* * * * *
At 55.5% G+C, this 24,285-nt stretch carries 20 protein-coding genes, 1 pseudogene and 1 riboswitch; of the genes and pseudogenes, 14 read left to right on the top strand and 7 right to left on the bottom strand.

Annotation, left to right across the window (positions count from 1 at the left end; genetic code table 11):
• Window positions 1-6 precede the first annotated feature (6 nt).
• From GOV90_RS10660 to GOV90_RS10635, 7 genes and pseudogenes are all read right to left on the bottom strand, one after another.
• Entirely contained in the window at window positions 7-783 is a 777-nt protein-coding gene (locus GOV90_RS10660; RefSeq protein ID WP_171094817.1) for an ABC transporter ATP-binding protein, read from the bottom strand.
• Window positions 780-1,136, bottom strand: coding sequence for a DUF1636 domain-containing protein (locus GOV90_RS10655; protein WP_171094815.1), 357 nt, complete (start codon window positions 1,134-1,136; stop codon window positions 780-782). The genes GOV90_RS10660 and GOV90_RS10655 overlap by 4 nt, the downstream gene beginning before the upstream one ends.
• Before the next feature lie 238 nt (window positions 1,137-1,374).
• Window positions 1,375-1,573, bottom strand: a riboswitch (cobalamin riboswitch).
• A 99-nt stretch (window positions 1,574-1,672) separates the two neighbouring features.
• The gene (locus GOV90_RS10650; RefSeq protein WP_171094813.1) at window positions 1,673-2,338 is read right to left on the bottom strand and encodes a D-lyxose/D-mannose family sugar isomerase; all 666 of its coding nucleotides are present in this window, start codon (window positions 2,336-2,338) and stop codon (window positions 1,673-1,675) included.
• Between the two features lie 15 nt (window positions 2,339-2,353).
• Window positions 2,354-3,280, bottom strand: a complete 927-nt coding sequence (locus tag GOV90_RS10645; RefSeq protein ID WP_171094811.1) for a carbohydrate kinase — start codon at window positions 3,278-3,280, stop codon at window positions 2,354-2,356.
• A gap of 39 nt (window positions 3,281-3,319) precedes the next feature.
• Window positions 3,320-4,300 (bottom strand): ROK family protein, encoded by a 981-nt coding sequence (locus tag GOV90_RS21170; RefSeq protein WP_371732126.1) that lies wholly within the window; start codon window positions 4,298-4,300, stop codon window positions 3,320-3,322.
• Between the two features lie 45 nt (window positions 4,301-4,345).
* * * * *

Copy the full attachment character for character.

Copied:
At 55.5% G+C, this 24,285-nt stretch carries 20 protein-coding genes, 1 pseudogene and 1 riboswitch; of the genes and pseudogenes, 14 read left to right on the top strand and 7 right to left on the bottom strand.

Annotation, left to right across the window (positions count from 1 at the left end; genetic code table 11):
• Window positions 1-6 precede the first annotated feature (6 nt).
• From GOV90_RS10660 to GOV90_RS10635, 7 genes and pseudogenes are all read right to left on the bottom strand, one after another.
• Entirely contained in the window at window positions 7-783 is a 777-nt protein-coding gene (locus GOV90_RS10660; RefSeq protein ID WP_171094817.1) for an ABC transporter ATP-binding protein, read from the bottom strand.
• Window positions 780-1,136, bottom strand: coding sequence for a DUF1636 domain-containing protein (locus GOV90_RS10655; protein WP_171094815.1), 357 nt, complete (start codon window positions 1,134-1,136; stop codon window positions 780-782). The genes GOV90_RS10660 and GOV90_RS10655 overlap by 4 nt, the downstream gene beginning before the upstream one ends.
• Before the next feature lie 238 nt (window positions 1,137-1,374).
• Window positions 1,375-1,573, bottom strand: a riboswitch (cobalamin riboswitch).
• A 99-nt stretch (window positions 1,574-1,672) separates the two neighbouring features.
• The gene (locus GOV90_RS10650; RefSeq protein WP_171094813.1) at window positions 1,673-2,338 is read right to left on the bottom strand and encodes a D-lyxose/D-mannose family sugar isomerase; all 666 of its coding nucleotides are present in this window, start codon (window positions 2,336-2,338) and stop codon (window positions 1,673-1,675) included.
• Between the two features lie 15 nt (window positions 2,339-2,353).
• Window positions 2,354-3,280, bottom strand: a complete 927-nt coding sequence (locus tag GOV90_RS10645; RefSeq protein ID WP_171094811.1) for a carbohydrate kinase — start codon at window positions 3,278-3,280, stop codon at window positions 2,354-2,356.
• A gap of 39 nt (window positions 3,281-3,319) precedes the next feature.
• Window positions 3,320-4,300 (bottom strand): ROK family protein, encoded by a 981-nt coding sequence (locus tag GOV90_RS21170; RefSeq protein WP_371732126.1) that lies wholly within the window; start codon window positions 4,298-4,300, stop codon window positions 3,320-3,322.
• Between the two features lie 45 nt (window positions 4,301-4,345).